GENEVA - Luxury carmakers say 2010 will not be the year of full recovery for their sector, which was hit by the crisis and did not benefit from government incentives.

Sales of luxury cars, from Rolls Royce to sports cars, fell 13 percent in Western Europe in 2009.

Though wealthy customers are slowly returning to expensive cars, producers attending the 2010 Geneva International Car Show predict another tough year, followed by slow growth. We do not believe 2010 will be the year of recovery. It will be another year to skip before getting to a recovery that in any case won't be robust, said Amedeo Felisa, CEO of Italian sports car maker Ferrari, part of the Fiat Spa group.

It will take Ferrari 4-5 years to get back to where it stood in 2008, the year it sold a record 6,600 cars, Felisa added.

Even rich customers, who kept spending earlier in the crisis, cut back after the fall of Lehman Brothers in Sept 2008.

Infiniti, Nissan's  more affordable luxury brand, slowed plans to open 50 locations in Western Europe.

We have definitely been impacted, Jim Wright, Infiniti's vice-president for Europe, said. It probably cost us a year in terms of sales and site opening.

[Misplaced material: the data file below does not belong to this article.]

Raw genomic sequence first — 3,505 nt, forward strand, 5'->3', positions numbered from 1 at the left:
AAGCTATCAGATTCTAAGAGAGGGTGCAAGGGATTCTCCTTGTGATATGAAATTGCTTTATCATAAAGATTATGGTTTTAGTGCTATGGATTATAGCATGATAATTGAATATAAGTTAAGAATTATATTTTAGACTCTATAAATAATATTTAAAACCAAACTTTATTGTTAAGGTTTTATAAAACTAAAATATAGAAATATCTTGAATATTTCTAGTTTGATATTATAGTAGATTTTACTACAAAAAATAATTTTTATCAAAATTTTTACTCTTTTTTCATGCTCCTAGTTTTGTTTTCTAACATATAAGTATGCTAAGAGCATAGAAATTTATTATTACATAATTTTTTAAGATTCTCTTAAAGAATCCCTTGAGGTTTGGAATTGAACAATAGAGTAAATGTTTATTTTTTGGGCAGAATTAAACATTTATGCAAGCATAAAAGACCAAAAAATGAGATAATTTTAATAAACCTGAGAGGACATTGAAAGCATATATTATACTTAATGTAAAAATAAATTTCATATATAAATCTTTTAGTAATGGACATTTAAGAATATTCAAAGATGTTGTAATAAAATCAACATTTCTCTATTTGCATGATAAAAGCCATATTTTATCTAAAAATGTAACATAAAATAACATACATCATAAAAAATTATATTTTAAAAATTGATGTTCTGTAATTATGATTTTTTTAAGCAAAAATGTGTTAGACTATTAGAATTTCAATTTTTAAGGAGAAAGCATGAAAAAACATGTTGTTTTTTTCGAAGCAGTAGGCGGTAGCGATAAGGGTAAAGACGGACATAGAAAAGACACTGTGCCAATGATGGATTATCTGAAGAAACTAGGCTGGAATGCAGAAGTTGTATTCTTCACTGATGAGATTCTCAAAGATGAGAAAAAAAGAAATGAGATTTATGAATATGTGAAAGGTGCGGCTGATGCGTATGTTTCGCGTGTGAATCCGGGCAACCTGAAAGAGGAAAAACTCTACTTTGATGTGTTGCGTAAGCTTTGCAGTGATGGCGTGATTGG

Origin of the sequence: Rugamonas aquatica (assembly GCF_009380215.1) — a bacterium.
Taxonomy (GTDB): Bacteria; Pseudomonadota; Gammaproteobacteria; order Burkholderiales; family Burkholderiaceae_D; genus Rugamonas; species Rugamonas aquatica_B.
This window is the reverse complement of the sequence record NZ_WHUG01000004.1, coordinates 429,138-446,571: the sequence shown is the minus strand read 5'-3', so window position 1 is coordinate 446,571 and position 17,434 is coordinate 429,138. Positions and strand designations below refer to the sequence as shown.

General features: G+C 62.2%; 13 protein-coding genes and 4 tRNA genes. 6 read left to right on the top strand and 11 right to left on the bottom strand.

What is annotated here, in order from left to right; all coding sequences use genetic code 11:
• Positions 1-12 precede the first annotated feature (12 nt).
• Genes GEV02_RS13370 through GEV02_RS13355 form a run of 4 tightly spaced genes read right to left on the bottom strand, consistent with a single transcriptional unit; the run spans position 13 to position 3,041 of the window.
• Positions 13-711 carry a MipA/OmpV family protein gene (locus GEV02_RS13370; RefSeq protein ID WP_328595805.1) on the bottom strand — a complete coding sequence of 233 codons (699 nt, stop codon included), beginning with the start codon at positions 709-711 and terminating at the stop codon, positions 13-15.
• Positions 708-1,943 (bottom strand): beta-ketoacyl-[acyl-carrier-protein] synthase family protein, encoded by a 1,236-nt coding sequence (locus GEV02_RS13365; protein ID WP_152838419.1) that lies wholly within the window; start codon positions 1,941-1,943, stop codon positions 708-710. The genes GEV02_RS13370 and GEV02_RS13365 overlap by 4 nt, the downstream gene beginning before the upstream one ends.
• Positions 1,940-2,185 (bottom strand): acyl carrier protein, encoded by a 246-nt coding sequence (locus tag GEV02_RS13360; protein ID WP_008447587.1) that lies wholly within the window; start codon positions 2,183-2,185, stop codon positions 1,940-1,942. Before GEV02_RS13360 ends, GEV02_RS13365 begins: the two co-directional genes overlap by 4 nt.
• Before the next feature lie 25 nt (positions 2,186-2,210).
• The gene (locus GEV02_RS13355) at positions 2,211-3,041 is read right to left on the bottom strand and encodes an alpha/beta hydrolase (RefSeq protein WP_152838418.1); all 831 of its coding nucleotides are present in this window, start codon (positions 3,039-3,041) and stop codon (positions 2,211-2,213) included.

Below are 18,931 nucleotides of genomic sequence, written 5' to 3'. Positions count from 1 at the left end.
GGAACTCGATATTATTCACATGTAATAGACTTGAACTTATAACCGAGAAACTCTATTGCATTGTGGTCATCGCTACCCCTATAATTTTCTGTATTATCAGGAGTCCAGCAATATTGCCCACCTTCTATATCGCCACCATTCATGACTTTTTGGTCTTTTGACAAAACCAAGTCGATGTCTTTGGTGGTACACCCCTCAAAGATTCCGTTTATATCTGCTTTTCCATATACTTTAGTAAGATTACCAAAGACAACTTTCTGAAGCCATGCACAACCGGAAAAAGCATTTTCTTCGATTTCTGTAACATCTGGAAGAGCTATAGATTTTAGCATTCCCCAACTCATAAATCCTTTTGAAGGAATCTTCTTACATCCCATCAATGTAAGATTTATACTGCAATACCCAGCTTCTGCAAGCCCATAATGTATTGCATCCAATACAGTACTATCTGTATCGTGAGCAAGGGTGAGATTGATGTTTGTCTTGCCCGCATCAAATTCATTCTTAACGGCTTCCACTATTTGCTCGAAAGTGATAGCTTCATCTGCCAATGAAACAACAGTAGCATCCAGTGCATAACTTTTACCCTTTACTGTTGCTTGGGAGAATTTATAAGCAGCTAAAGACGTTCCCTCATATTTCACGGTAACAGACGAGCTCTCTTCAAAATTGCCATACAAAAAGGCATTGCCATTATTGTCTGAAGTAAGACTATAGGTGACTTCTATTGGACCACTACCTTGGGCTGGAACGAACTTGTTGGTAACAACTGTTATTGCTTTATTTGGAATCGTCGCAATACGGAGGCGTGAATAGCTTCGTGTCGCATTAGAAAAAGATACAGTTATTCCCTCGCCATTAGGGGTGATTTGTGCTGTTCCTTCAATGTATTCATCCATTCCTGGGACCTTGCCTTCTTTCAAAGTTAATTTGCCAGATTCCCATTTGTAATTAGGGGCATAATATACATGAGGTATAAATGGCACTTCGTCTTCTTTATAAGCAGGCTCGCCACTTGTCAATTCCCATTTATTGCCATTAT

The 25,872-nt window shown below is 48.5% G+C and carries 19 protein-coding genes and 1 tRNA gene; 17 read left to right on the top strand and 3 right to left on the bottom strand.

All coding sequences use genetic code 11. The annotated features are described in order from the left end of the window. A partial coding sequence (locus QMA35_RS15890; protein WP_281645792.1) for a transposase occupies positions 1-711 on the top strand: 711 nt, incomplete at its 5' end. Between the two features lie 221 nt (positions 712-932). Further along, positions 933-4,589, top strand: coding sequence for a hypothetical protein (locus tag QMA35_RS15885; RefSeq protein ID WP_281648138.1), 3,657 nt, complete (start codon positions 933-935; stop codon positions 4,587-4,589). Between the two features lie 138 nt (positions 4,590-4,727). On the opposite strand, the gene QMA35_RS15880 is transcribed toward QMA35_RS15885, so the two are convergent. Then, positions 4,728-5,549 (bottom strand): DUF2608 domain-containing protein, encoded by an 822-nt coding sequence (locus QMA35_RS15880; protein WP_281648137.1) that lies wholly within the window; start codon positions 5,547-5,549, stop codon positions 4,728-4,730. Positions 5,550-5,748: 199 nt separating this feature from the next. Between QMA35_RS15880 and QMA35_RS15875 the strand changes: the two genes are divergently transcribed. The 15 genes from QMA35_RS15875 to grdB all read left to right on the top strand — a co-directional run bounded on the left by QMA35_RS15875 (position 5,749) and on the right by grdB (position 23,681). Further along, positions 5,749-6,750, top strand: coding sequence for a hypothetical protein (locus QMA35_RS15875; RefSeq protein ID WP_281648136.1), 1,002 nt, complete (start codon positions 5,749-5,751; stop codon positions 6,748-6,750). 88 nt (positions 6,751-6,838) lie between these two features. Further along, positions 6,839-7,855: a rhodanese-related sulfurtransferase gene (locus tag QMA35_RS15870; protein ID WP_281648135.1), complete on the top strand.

Luxury carmakers must also balance regulatory demands for cleaner cars with the performance their brands are known for.

Ferrari presented its first hybrid at the Geneva car show.

But 2010 will not be as tough as 2009 as non-luxury segments will not be supported by government scrappage incentives aimed at encouraging drivers to replace old cars with new ones.

The relative impact for the luxury car sector in 2010 should be less than in 2009 because the scrapping incentives will drop, Wright said. I think it will still be very tough. Our expectation is flat.

Luxury cars fell from 18.6 percent of the passenger car market in 2008 to 16.1 percent at the end of 2009. Analysts at JP Morgan predict the segment will be up by 5 percent in 2010.

In the depth of the crisis, even people with cash weren't feeling like buying a car, Wright said. From what we can detect, people are starting to feel a ... bit more confident.